The 9th Circuit Court of Appeals ruled Friday that bloggers receive the same First Amendment protection as traditional members of the press when facing defamation charges. Writing the majority opinion, Judge Andrew Hurwitz held that, “[t]he protections of the First Amendment do not turn on whether the defendant was a trained journalist, formally affiliated with traditional news entities . . . [because] in defamation cases, the public-figure status of a plaintiff and the public importance of the statement at issue — not the identity of the speaker — provide the First Amendment touchstones.”
The plaintiffs, Obsidian Finance Group and its co-founder Kevin Padrick, sued blogger Crystal Cox for defamation after Cox wrote about the plaintiffs’ allegedly fraudulent conduct on her blog. Cox’s blog states that she is dedicated to, “Exposing Obsidian Finance Group and Kevin D. Padrick for Abuse of his Power as Trustee in the Summit Accomodators.” The defamation claim cites a number of Cox’s blog posts regarding the plaintiffs’ alleged bankruptcy code violations. Cox’s blog claims the plaintiffs were involved with corruption, deceit on the government, and money laundering, among other claims.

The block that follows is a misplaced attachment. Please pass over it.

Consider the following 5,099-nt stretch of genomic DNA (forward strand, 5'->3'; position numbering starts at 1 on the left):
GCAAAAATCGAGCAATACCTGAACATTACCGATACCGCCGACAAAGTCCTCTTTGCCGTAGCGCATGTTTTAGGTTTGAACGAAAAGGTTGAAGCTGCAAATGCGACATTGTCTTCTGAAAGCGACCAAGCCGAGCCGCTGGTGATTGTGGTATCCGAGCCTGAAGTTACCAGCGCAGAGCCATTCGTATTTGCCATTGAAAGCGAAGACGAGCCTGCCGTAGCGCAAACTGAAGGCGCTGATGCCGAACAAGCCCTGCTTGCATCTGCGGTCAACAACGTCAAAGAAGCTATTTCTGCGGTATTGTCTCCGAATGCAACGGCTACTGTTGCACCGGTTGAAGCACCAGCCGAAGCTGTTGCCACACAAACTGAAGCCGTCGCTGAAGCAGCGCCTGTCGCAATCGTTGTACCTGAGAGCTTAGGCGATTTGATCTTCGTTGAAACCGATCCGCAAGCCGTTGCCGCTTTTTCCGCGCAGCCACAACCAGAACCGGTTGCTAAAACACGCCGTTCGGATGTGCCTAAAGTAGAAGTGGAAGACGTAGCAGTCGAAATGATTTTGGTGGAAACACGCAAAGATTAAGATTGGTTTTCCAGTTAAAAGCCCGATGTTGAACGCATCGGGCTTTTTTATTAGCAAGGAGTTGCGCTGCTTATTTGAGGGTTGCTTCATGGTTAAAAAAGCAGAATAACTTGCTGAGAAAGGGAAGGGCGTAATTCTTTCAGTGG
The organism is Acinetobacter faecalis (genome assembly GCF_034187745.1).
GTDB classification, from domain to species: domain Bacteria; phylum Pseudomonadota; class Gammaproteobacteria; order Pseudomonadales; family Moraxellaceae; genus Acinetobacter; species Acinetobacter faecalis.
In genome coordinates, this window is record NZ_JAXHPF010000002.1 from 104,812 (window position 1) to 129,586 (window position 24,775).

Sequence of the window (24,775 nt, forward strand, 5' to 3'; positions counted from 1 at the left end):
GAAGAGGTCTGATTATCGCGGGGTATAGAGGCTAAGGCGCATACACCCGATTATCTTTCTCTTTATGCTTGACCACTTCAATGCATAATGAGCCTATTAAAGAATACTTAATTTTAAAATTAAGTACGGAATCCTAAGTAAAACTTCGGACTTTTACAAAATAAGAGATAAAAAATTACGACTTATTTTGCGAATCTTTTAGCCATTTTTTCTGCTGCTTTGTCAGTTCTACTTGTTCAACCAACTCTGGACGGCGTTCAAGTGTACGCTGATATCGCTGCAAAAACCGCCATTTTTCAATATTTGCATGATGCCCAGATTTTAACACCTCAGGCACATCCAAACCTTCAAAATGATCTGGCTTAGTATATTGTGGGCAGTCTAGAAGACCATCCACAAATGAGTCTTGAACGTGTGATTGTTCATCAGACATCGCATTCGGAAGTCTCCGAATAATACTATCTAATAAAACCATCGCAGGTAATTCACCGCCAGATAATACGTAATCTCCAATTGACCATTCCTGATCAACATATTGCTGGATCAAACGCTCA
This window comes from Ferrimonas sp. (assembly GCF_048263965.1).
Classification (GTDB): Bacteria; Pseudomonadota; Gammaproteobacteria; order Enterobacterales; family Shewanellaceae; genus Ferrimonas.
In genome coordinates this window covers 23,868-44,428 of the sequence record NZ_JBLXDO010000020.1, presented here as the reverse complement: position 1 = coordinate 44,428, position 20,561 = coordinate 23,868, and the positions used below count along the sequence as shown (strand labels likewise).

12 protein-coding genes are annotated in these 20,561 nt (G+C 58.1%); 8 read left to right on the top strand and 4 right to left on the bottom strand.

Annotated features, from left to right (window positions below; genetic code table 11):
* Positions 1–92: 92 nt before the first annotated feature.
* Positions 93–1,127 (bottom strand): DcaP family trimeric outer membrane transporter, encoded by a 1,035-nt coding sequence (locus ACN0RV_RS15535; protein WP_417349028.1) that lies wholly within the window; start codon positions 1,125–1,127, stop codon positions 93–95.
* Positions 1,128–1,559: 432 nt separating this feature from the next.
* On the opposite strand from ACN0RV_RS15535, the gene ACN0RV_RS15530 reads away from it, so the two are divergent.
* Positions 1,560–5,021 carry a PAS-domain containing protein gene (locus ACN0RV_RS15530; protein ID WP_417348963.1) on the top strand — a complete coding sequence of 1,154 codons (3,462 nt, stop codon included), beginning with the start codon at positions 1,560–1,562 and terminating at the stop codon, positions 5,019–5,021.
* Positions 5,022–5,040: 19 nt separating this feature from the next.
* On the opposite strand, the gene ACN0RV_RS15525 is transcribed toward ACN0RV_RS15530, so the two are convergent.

The court, citing Gertz v. Welch, held that the plaintiffs had the burden of proving negligence for their defamation claim despite the fact that Cox is not an institutional media defendant. Judge Hurwitz distinguished between matters of private and public concern, holding that Cox’s allegations are a matter of public concern as the post concerned alleged fraud upon Obsidian’s investors and the blog post was published to “the public at large.”
The case was on appeal from a December 2013 judgment ruling for the plaintiff in which Cox was ordered to pay $2.5 million for damages sustained by the plaintiff.
Samantha Scheller is a 2L at the UNC School of Law.